This isn’t a matter of politics. Government secrecy strikes at the very heart of how our system of government is designed. Transparency is essential to a free society.
Rep. Issa is planning to hold hearings about this in September. Surely an administration victimized by nothing more than “phony scandals” has nothing to fear.

Saturday, August 30, 2014

ABC, CBS, NBC schooled on covering IRS scandal

The bombshell revelation about the surging IRS scandal this week was that Lois Lerner’s emails – those described as lost forever by the federal agency – were in fact backed up.
But a report from the Media Research Center points out that the networks really didn’t appear to be paying attention.
The report from Deputy Research Director Geoffrey Dickens noted that not only did the networks not examine a long list of potential conflicts of interest, they didn’t even bother to report the “big revelations.”
“Big Three network coverage of these stunning developments through Wednesday morning? 0 seconds,” he wrote.
It was on Monday already that Judicial Watch President Tom Fitton said a Justice Department attorney confirmed the long-sought emails from Lerner, a former executive for the IRS who repeatedly has refused to testify before Congress, do exist.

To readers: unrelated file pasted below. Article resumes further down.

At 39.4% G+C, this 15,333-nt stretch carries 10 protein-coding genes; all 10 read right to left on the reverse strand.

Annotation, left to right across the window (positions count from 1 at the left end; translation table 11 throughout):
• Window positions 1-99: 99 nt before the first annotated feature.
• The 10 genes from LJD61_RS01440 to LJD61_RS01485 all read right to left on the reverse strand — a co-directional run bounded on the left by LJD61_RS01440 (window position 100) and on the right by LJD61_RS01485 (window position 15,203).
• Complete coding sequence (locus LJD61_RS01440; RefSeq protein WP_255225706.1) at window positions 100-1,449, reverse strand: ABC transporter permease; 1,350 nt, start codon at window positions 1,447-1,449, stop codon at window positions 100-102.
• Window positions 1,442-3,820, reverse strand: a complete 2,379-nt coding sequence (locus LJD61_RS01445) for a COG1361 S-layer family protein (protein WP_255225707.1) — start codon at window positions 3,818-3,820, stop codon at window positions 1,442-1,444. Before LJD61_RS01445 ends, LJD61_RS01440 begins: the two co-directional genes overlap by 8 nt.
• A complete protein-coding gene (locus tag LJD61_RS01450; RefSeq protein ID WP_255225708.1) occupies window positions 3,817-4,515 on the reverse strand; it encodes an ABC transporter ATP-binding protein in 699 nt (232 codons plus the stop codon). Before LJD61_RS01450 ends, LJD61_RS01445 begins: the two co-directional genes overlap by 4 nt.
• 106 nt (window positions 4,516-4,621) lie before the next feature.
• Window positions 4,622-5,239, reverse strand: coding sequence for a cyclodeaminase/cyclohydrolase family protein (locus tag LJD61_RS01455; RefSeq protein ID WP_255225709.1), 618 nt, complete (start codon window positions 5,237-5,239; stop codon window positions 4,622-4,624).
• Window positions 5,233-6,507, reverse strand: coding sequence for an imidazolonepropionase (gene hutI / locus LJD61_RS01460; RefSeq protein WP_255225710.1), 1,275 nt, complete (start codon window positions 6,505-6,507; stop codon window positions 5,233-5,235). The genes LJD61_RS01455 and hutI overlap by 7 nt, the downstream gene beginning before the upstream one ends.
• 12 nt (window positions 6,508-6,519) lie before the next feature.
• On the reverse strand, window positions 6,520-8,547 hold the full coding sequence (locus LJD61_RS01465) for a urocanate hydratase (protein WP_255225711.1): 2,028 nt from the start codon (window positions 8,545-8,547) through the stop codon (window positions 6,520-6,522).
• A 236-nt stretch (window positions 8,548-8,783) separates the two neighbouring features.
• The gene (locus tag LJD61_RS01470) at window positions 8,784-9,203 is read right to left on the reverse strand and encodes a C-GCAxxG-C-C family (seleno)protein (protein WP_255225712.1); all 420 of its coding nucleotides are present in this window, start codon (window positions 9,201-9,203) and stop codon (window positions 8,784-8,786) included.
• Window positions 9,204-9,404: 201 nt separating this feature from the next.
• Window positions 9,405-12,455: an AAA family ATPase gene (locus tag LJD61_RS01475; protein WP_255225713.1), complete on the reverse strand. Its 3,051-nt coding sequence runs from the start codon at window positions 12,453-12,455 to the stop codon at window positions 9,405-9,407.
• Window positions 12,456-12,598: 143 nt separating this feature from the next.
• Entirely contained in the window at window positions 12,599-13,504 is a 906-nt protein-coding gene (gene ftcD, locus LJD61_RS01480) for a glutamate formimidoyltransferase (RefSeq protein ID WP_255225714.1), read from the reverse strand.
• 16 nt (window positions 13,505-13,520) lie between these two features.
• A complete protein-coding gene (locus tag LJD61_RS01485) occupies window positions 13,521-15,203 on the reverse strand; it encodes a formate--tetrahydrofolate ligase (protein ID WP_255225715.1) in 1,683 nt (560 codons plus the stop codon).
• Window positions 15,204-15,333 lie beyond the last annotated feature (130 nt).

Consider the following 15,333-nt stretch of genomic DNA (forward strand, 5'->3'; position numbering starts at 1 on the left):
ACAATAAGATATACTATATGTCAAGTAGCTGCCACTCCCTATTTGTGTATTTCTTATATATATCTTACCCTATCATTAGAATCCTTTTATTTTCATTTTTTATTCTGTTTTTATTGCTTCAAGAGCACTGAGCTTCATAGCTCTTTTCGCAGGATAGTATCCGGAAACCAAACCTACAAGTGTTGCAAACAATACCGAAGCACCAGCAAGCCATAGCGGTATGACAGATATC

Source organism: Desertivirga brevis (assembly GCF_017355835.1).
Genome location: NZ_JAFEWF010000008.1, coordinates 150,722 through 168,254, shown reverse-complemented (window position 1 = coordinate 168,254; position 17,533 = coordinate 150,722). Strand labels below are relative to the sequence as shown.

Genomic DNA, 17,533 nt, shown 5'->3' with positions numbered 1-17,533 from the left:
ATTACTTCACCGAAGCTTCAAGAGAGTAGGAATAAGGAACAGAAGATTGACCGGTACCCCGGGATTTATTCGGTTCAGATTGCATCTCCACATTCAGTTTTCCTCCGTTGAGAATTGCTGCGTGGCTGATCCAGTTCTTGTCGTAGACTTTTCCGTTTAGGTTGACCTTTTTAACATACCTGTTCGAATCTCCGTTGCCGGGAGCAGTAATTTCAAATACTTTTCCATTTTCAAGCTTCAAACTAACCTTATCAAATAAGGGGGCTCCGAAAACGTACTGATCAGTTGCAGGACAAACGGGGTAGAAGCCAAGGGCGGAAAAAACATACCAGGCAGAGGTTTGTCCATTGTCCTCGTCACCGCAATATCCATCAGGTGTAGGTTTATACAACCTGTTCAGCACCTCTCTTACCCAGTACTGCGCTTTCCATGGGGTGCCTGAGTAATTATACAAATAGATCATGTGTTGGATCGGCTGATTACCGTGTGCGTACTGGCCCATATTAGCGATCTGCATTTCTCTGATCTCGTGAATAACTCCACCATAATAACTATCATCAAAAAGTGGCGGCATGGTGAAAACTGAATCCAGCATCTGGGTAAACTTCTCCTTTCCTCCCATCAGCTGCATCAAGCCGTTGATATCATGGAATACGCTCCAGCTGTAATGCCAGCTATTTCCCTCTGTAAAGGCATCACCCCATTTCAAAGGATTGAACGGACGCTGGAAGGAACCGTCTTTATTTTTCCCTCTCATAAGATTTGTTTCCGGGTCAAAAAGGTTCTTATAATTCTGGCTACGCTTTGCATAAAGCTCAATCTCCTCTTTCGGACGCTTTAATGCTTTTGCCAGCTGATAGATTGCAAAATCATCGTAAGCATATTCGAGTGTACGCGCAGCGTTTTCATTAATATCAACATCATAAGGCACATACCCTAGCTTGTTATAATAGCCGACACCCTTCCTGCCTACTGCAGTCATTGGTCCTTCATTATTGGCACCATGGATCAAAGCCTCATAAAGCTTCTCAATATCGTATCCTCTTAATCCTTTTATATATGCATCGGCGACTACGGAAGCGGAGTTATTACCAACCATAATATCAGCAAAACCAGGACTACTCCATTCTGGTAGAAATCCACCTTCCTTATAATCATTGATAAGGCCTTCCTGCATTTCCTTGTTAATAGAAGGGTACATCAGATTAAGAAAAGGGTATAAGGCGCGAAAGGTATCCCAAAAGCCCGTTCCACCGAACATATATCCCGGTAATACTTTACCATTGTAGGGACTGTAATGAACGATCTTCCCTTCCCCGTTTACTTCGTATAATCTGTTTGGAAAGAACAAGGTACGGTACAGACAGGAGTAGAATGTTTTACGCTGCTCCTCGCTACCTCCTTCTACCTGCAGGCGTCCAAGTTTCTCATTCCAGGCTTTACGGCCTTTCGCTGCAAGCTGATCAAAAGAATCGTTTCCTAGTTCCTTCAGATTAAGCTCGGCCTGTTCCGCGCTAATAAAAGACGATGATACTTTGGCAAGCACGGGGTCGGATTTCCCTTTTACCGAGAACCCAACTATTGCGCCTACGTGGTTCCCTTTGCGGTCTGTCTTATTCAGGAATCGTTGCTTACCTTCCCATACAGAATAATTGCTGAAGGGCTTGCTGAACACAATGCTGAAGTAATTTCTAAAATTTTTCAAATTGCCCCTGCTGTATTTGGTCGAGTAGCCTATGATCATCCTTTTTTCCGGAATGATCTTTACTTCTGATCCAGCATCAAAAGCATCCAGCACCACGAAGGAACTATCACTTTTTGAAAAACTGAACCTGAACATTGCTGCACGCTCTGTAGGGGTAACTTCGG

The emails concern Lerner’s time frame with the agency during which conservative and Christian organizations deliberately were targeted with what amounted to harassment – deliberate delays, additional paperwork and the type of invasive questions that demanded to know the content of people’s prayers.
The IRS even tried to force individuals to agree, for example, that they would never protest the Planned Parenthood abortion businesses.
The one reporter who did invade the sphere of news, MRS reported, was Sharyl Attkisson.
“Invited on Fox Business Network’s Lou Dobbs Tonight to discuss the revelations of a Department of Justice (DOJ) lawyer confirming the existence of Lois Lerner’s ‘missing’ emails and the IRS’s destruction of her Blackberry (stories the networks through Wednesday morning have yet to touch) Attkisson also did a great job of explaining the conflict of interest going on at the DOJ,” the MRC reported.
“Attkisson told Dobbs that at the same time the DOJ was ‘defending the IRS in court in the civil case with Judicial Watch’ it was ‘also investigating the IRS. So at the same time it’s supposed to conduct a fair and impartial investigation on the one hand … it is defending the IRS in court on the other hand on the missing document cases. I think there is a potential appearance of a conflict of interest there.”
Dobbs, in his introduction, had explained that IRS attorneys said all government computer records are backed up, but they claimed the backup system was “too onerous” to hunt through to find those emails, which have been sought by Congress, among others, for months.